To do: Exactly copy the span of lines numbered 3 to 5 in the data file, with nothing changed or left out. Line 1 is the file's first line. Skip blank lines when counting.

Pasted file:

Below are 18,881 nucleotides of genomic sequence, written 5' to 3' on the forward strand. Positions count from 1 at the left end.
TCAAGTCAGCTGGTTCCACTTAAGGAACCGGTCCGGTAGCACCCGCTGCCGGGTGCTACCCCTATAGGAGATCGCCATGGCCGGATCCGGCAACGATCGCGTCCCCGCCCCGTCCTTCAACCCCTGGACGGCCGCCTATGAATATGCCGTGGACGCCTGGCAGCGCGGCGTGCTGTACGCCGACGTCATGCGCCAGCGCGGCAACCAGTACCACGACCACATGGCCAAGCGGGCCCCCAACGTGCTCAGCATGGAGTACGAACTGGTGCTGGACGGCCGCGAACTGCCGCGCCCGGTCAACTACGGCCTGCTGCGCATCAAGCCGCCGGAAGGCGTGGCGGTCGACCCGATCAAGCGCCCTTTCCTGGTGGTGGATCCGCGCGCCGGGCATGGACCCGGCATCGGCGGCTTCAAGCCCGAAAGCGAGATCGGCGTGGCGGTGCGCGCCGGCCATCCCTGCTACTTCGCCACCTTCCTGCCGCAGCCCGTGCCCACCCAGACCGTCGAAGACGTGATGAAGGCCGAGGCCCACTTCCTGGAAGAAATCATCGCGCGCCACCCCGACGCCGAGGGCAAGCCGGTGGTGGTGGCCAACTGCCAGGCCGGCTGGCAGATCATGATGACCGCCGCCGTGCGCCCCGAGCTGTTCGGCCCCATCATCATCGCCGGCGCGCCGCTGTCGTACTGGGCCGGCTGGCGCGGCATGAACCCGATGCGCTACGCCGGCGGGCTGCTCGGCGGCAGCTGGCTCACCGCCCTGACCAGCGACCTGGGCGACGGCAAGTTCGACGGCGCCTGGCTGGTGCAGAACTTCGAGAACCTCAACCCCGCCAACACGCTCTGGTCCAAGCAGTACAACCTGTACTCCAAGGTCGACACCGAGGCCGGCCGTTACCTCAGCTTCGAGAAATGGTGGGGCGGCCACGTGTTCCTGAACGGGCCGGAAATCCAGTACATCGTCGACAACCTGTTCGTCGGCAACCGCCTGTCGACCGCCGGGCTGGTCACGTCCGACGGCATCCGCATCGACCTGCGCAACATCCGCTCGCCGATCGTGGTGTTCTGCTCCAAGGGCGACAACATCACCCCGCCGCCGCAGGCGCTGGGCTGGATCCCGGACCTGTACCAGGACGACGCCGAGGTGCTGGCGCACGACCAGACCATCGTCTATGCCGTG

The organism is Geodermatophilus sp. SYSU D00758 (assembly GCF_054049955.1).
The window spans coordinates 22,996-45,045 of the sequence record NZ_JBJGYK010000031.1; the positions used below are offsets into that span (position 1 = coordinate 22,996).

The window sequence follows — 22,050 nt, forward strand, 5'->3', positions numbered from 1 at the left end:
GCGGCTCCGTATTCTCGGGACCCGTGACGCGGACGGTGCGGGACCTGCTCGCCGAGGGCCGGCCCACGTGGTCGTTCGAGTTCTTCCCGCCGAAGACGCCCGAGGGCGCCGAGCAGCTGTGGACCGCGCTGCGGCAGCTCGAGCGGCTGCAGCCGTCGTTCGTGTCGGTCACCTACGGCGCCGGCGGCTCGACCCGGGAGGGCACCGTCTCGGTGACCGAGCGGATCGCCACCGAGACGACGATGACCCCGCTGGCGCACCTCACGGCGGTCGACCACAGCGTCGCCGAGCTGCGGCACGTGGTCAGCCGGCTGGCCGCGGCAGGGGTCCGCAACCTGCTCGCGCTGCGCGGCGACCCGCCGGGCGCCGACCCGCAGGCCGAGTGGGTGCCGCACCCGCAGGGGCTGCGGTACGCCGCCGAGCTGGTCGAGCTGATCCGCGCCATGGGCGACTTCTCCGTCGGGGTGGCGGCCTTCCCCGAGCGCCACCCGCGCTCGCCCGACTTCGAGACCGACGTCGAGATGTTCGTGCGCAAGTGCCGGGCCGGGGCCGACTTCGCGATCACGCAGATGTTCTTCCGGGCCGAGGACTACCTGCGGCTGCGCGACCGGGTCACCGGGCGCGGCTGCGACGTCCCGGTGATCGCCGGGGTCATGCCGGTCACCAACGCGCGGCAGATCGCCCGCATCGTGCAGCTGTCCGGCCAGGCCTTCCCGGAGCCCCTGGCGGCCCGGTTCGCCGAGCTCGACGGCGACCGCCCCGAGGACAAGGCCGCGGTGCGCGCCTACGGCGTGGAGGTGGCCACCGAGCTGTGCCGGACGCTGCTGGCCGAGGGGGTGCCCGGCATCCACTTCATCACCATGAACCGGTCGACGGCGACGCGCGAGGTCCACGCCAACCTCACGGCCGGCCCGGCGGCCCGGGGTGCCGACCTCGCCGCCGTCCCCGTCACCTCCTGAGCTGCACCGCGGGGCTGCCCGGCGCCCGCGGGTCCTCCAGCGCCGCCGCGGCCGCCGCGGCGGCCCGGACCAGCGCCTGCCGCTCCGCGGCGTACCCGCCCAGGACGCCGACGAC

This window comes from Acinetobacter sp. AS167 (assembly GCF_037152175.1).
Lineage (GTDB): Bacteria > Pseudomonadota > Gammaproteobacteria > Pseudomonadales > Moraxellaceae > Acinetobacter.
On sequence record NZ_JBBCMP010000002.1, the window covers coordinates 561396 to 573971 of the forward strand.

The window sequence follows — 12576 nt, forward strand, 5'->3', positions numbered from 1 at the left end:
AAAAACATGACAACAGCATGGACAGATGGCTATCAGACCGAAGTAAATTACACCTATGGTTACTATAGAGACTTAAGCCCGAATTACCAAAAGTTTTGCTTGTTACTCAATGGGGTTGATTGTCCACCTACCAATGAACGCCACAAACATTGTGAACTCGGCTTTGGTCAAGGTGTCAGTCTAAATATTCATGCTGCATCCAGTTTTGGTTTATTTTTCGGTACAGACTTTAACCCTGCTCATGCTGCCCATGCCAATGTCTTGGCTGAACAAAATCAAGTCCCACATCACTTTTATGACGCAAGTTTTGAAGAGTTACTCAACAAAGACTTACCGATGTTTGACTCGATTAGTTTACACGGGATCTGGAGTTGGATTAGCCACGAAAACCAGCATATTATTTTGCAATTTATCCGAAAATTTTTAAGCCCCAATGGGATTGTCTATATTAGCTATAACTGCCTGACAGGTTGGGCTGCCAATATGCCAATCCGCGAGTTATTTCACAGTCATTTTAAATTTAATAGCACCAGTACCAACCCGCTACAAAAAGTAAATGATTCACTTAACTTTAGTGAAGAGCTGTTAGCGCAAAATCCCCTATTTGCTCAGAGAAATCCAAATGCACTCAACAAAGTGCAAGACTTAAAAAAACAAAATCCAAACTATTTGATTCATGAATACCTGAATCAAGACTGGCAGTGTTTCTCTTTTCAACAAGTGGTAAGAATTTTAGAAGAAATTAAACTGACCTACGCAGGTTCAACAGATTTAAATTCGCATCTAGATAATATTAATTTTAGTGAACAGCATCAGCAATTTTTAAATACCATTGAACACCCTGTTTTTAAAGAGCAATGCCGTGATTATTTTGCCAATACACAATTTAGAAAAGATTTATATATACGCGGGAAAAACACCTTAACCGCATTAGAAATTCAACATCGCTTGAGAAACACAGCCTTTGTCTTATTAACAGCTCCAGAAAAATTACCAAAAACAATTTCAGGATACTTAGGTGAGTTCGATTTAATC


The organism is Geodermatophilus sp. SYSU D00758 (assembly GCF_054049955.1).
The window spans coordinates 22,996-45,045 of the sequence record NZ_JBJGYK010000031.1; the positions used below are offsets into that span (position 1 = coordinate 22,996).

The window sequence follows — 22,050 nt, forward strand, 5'->3', positions numbered from 1 at the left end: